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Scots back inclusion of ‘Devolution Max’ question in referendum

Published:2 March 2012
Fieldwork:27-29 January 2012
Theme:Scotland
Six in 10 Scots want the referendum on Scotland’s constitutional future to include a separate question on the proposal for substantial new powers to the Scottish Parliament, known as ‘Devolution Max’.


Our poll for The Times shows 59% think that support for ‘Devolution Max’ should be tested in the referendum while 37% think that the referendum should contain a single question on support for independence. The inclusion of a second question is particularly popular among women (64%), young people (70% of 18-24 year olds) and SNP supporters (66%).

Meanwhile, support for ‘Devolution Max’ has increased. Among those certain to vote in a referendum, around seven in 10 (71%) now back substantial new powers being devolved to Holyrood, up by 3 points from our December 2011 poll, while 25% oppose such a move. Support remains strongest among young people with 83% of those aged 18-34 backing the proposal. An overwhelming majority of SNP supporters (89%) support ‘Devolution Max’ though the majority of Labour and Liberal Democrat supporters are also in favour (59% and 62% respectively).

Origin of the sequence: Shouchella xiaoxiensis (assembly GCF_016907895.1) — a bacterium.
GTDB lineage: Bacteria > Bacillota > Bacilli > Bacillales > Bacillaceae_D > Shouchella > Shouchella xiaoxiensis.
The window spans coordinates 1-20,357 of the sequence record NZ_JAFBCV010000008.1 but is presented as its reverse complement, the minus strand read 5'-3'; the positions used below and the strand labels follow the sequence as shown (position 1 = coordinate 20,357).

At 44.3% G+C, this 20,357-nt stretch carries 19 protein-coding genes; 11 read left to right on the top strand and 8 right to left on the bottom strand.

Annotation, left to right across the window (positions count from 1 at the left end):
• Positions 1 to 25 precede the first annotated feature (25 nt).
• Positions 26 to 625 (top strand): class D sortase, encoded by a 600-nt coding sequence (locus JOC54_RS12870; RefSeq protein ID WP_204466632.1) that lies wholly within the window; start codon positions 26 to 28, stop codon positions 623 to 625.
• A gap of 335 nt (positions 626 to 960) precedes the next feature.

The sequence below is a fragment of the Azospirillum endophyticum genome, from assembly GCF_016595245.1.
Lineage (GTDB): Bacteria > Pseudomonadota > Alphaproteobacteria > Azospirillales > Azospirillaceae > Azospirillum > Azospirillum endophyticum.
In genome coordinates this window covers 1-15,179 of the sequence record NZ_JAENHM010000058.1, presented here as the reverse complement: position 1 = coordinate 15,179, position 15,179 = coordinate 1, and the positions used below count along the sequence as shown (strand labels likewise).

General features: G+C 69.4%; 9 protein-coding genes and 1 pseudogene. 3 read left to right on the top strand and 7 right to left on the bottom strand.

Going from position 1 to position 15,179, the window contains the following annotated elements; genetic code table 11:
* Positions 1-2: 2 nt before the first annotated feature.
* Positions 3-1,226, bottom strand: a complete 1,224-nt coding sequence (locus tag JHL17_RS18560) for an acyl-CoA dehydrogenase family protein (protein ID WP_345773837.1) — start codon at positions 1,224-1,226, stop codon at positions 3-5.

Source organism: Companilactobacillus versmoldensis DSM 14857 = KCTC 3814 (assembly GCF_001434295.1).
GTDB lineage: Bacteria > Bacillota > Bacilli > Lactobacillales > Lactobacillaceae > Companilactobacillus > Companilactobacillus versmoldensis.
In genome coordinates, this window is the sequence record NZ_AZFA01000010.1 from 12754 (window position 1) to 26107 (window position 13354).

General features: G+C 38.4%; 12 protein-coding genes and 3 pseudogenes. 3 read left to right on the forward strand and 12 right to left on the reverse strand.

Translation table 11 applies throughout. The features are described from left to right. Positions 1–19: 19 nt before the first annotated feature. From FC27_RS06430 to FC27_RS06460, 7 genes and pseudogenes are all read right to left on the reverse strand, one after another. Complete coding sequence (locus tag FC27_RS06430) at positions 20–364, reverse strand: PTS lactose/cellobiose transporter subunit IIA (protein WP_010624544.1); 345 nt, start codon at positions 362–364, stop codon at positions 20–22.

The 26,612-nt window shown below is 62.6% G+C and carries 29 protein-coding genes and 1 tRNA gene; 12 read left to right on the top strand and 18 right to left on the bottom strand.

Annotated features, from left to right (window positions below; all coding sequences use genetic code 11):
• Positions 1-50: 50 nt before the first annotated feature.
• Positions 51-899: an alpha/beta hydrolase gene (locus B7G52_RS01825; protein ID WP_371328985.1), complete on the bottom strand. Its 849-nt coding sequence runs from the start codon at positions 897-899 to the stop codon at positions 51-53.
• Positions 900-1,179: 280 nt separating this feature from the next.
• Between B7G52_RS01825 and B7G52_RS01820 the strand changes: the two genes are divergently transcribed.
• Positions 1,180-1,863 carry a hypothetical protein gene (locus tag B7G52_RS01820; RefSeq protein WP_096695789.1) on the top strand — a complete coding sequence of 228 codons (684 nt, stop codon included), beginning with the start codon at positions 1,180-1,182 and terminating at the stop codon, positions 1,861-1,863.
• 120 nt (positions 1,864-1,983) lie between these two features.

Mark Diffley, Research Director at Ipsos MORI Scotland said:
“While the Scottish and UK governments continue to disagree over the number of questions to be included on the referendum ballot, the public is in favour of including a second question. This may be because ‘Devolution Max’ is the position that currently represents the views of the majority of Scots. In our most recent poll, support for independence falls short of a majority but there is clearly an appetite to move away from the status quo and devolve more powers to the Scottish Parliament and voters feel they should be given the opportunity to express that view in the referendum.”
Download the charts here (PDF)
Download the data tables here (PDF)

Technical Note

  • Results are based on a survey of 1,005 respondents conducted by telephone between 27th January and 29th January 2012.
  • Data are weighted by age, sex and working status using census data, and tenure using SHS 2007-2008 data, and by public-private sector employment by Scottish Government Quarterly Public Sector Series data. 
  • An asterisk (*) indicates a percentage of less than 0.5% but greater than 0. 
  • Where results do not sum to 100, this may be due to multiple responses or computer rounding. 
  • Where the base size is less than 30 the number (N) rather than the percentage of respondents is given.
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